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Why You Shouldn't "Just Run" for Exercise and What Are You Other Options

Erich is a five time marathoner and has about five years of distance running experience

When it comes to finding ways to exercise there is no doubt that running can be a fun and easy sport to do. As long as you don't live in the tundra and live within a reasonable distance of someplace such as public roads which go a couple miles or maybe some woods you should be able to do it. However, just like anything else in life , running too much can eventually cause injuries. Why?

Doing the same movement too much can cause injury and strain on your body and after a period of time it potentially can cause muscle imbalances. But muscle imbalances are much easier to work through rather than actual injuries and I know this from personal experience. There was a period of time where I just ran and ended up with IT band issues. For those not familiar with that is, it's connective tissue that goes between the outside part of your hip and your knee. So the next thing you are probably asking yourself is what type of exercises are good to counter act that and how does it help?

Here are the five best types of exercises you can do in my opinion and in no particular order: 1. Weight lifting; 2. Yoga/Pilates 3. Functional fitness; 4. cross fit; 5. mobility/cardio style workouts. The rest of the article will talk about why each one is beneficial.

  • Weightlifting: This one is especially good for stronger distance runners who actually run the entire race because let's face it, pumping your arms for even six miles at roughly chest level takes a lot of work. I would also highly recommend not skipping leg day as strong glutes and hips are essential to being able to run for a long period of time since you're putting all that extra shock on your body. If you have bad or weak hips you can also replace weighted squats with bands but that is a completely difference article for a different day.
  • Yoga/pilates: Pretty much anything which helps with flexibility is good for a couple of reasons. First is if your more flexible your body is going to be able to take more shock absorption and it can also help with running up hills because technically hill running exercises a different set of muscles than if you are running on a flat surface. It's also good because in Yoga and Pilates some exercises counterbalance what you actually do when running, can help lengthen tissue and also help with any imbalances that you may encounter over your running journey.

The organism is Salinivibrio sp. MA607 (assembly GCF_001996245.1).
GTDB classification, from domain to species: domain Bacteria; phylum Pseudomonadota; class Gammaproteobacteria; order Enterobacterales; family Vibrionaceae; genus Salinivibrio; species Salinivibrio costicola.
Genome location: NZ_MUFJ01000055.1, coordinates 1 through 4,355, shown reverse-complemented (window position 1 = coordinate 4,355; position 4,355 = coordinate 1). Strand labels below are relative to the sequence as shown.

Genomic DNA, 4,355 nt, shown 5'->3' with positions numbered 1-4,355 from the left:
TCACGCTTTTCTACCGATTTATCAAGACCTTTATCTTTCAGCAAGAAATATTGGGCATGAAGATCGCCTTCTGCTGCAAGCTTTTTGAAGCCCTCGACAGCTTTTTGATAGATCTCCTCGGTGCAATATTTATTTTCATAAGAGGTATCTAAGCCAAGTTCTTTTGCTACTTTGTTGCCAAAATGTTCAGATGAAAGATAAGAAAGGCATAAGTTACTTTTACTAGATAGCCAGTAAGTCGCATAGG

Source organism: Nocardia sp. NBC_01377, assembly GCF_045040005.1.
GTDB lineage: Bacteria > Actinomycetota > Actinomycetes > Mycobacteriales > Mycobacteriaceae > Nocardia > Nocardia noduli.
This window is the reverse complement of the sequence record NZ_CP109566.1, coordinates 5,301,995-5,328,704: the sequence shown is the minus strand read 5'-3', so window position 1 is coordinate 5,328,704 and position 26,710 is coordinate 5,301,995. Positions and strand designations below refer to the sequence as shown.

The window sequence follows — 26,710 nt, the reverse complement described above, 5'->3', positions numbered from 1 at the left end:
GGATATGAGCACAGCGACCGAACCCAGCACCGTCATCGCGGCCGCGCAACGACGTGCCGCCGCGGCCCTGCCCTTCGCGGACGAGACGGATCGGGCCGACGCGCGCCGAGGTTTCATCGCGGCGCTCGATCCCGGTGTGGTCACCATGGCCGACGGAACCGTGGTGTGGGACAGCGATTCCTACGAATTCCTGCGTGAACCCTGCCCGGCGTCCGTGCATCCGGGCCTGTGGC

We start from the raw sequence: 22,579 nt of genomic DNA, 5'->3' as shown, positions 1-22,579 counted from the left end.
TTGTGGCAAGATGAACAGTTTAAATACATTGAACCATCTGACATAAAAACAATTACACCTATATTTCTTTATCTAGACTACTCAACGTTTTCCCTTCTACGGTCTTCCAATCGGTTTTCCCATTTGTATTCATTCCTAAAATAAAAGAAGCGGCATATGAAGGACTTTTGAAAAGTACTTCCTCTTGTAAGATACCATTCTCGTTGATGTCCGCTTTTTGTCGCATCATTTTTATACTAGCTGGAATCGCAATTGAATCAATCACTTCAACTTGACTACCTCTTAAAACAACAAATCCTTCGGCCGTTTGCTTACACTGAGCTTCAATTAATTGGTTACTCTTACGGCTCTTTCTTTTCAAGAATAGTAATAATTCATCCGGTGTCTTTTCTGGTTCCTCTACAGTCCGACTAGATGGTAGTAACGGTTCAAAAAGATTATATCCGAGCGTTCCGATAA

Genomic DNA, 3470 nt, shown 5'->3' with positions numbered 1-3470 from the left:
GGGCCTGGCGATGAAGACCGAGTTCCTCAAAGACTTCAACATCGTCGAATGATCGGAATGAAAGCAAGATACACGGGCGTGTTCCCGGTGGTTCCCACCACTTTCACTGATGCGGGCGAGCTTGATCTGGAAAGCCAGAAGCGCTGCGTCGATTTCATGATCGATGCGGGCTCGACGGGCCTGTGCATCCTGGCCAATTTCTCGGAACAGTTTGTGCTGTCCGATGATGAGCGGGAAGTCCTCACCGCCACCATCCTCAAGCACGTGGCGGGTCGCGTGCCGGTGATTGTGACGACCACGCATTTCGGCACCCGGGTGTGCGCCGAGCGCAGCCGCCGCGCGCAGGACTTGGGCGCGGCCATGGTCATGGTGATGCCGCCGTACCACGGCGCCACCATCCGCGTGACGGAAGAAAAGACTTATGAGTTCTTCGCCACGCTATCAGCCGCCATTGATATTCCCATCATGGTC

• Functional fitness: Functional fitness is basically a combination of yoga but with weightlifting built into it which can sometimes have more advanced type of exercises.For example, instead of doing a straight dead lift you could do a curtsy lunge (if you don't know what that looks like you move one leg back and curtsy just like a woman would in the old days but with weight in your hand). So why would functional fitness be a good option? It strengthens your overall tissue and since doing dynamic stretching is supposed to be a key component of functional fitness chances are you are going to successfully elongate tissue and add flexibility in the process. If it's a longer workout with lots of repetitions, there is also a chance your endurance could improve as well.
  • Cross fit: OK on this one, confession I have never tried cross fit but have heard of strong runners who do it and still think it can be beneficial. Why? Because having to do a lot of jumping and other types of advanced exercises can help improve your overall strength and anything you do for a period of time has a good chance of improving your endurance if done consistently and you push yourself. Just like in functional fitness if you do enough of the proper stretching you will eventually start to elongate the tissues in your body which can help keep your muscles loose for running.
  • Mobility/cardio style workouts: Just like with the others warming up and stretching before and after should increase your flexibility which will continue to keep your muscles loose. While it is true that running is a form of cardio sometimes during a race or during a run sometimes you may have to run to the right or to the left whether it's to avoid a car, pass another runner or allow another runner to pass, so having some degree of mobility is important.

So what else can I do to complement my running? Lift weights, yoga/Pilates, cross fit, functional fitness and cardio.

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